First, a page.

The recovery of global trade will depend on the extent to which businesses harness existing business opportunities to boost their operations, Chief Executive Officer (CEO) of First National Bank, Dominic Adu, has said.
He said the growth opportunities that the COVID-19 had brought were closer than businesses “think and might be closer to their doorstep.”
Mr Adu said COVID-19 undoubtedly had put the brakes on trade all over the world, and Africa wasn’t insulated from this pandemic-driven fallout.
‘”But much of the world is now on track towards recovering from the economic impacts of the virus, which means it’s time for businesses to shake off the difficulties and constraints that understandably became the norm in 2020 and 2021, and make the decision to take back their success,” he said.
Mr Adu said the global economic recovery would be gradual and there was the possibility of more waves of COVID-19.
He said the conflict between Russia and Ukraine would likely have a long-term impact on many economies across the world.
“Yes, the Russia-Ukraine conflict poses many challenges on the global economic stage. However, the direct loss of trade value and volumes are not hugely significant,” he said.
The CEO of First National Bank, said businesses should view the economic and logistics challenges of the past two years as a reminder of the unique opportunity to grow their businesses.
“If there’s one lesson that organisations and industries in Africa can, and should, be taking from the international trade repercussions of the conflict and the massive offshore logistics bottlenecks created by COVID-19 lockdowns, it is that, through it all, Africa has essentially stayed open for business,” he said.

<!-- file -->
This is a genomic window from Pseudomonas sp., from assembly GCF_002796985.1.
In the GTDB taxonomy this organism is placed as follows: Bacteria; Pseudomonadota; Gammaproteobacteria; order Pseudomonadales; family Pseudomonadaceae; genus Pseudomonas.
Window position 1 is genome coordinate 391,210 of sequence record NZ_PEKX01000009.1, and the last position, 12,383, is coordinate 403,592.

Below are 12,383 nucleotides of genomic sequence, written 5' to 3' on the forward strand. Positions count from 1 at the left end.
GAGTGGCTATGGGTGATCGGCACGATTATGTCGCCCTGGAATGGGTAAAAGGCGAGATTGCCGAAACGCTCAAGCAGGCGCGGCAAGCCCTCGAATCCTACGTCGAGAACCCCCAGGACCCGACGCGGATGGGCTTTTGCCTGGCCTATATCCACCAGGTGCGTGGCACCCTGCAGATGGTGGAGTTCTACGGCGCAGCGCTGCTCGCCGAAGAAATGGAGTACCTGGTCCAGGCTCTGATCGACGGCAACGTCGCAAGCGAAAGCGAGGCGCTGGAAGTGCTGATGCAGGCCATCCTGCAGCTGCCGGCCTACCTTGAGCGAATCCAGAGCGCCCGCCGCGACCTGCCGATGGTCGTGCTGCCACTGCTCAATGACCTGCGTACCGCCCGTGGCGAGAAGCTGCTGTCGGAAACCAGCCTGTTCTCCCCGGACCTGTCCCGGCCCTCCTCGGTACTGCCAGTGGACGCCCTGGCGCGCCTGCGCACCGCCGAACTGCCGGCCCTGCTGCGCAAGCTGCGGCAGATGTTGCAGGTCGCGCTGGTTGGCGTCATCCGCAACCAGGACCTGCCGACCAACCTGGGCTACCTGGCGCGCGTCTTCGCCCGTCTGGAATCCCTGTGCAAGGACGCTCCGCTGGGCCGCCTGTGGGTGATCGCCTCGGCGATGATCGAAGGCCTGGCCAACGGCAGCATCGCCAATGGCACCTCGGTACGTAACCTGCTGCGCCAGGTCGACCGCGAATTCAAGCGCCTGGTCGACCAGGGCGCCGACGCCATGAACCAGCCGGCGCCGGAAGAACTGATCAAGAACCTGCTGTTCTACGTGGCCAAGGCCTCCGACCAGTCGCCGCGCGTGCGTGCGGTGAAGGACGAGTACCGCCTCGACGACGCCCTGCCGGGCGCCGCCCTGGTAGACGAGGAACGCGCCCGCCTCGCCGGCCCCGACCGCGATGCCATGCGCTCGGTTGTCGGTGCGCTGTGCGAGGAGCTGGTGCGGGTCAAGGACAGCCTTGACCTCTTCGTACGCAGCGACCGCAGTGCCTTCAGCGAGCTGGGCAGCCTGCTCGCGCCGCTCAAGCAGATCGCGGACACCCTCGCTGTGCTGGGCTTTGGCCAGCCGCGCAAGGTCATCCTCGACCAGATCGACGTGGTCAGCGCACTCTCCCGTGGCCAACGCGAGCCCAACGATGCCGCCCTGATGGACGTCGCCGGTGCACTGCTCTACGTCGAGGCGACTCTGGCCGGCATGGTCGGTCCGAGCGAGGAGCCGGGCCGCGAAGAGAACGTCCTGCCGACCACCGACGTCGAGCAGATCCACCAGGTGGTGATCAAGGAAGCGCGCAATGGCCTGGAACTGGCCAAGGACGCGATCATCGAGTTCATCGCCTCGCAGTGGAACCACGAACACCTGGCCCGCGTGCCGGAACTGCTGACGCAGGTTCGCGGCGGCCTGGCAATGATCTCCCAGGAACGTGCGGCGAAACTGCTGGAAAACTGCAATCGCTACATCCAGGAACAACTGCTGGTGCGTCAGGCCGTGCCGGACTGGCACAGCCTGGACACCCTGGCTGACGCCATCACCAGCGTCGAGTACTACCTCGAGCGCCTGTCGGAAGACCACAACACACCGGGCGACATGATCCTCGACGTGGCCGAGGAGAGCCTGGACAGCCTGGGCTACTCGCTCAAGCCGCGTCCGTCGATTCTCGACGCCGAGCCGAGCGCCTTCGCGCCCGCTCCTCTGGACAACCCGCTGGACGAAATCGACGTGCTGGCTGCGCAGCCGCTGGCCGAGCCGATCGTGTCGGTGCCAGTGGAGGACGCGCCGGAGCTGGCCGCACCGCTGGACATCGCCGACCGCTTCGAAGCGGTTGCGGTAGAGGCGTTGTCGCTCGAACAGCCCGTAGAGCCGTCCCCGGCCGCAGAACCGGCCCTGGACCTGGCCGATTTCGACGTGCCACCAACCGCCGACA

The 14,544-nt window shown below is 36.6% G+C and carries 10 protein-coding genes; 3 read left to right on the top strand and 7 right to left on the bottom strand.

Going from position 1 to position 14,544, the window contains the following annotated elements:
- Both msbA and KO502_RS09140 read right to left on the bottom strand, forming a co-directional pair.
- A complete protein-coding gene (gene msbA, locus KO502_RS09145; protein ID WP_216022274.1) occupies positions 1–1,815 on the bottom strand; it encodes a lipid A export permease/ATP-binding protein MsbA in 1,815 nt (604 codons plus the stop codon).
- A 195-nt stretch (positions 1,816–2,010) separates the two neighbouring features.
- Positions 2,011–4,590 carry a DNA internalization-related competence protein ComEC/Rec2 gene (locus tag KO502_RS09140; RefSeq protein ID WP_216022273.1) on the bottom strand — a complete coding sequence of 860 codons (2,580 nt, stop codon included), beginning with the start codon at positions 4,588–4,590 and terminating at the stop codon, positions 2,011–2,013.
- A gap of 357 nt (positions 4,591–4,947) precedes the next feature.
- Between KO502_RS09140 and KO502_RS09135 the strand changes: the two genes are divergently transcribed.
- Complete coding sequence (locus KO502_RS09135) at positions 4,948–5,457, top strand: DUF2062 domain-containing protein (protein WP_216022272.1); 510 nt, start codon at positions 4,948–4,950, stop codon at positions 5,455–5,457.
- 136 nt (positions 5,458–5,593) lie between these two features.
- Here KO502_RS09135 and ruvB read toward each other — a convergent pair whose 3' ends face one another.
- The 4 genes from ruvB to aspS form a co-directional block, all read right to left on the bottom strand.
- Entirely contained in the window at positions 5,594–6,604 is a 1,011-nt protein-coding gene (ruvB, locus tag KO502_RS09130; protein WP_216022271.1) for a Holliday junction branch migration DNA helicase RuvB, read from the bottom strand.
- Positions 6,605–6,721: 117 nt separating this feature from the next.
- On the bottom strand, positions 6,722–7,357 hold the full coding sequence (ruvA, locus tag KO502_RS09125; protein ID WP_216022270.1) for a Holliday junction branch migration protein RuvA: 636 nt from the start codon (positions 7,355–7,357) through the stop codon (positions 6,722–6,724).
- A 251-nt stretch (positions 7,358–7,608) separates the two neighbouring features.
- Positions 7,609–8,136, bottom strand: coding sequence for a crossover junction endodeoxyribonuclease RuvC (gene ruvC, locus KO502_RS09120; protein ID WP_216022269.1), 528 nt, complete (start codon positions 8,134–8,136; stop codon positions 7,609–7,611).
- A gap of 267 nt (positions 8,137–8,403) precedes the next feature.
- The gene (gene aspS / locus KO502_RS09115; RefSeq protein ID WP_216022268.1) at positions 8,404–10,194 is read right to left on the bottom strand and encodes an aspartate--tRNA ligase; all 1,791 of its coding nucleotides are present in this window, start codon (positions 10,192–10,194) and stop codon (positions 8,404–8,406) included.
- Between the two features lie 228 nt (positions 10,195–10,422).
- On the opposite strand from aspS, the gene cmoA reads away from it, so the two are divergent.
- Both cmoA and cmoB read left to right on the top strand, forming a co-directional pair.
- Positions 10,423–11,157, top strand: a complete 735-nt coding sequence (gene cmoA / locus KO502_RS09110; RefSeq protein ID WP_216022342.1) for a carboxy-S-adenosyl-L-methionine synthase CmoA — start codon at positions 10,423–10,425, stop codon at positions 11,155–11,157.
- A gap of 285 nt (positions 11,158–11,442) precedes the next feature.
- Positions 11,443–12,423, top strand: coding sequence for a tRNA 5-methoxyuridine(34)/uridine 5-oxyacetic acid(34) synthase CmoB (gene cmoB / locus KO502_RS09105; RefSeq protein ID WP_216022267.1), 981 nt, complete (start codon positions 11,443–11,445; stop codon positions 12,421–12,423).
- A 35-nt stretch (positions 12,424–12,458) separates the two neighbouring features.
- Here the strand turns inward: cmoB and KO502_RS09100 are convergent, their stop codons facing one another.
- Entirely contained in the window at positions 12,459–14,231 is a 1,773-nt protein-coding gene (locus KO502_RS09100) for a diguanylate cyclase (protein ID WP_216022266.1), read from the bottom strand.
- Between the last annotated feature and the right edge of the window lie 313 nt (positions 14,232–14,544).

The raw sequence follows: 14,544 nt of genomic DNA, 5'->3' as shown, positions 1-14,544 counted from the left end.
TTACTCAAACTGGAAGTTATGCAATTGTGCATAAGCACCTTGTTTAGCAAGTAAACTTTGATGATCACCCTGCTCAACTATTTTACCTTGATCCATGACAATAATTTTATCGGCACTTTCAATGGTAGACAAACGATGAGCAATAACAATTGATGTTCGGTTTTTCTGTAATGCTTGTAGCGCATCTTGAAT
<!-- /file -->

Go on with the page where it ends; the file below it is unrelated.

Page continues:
Mr Adu stressed “And until we recognise the value that exists for us to tap into right here on the African continent, we will remain at the mercy of global events that should not, in reality, be causing our businesses to suffer the way they currently do.”
He indicated that the African continent currently only had around 17 percent intra-continental trade, as opposed to the 65 per cent intra-trade in Europe and approximately 55 percent in Asia.
“This presents countries in Africa with a huge opportunity to start looking at their immediate neighbours as trade partners, and to start developing strategies for intra-African trade that help to retain African capital on the continent. African businesses urgently need to recognise the massive potential they have to secure the growth and sustainability of their operations,” said Mr Adu.
He said businesses should shed perception that the keys to their success lied exclusively in the hands of overseas markets.
Mr Adu called on African governments to initiate strategies to promote the businesses competitiveness of the continent to attract more trade and investment.
“The quickest way to address the trade challenges in Africa is to ensure we are serious about building our intra Africa trade,” he explained, “and that includes locating or creating trade opportunities across the continent, getting involved in forums and organisations that have a mandate to prompt investment and policy reforms by African governments, and making sure that discussions about intra-Africa trade are standing items on the agendas of every company board meeting.”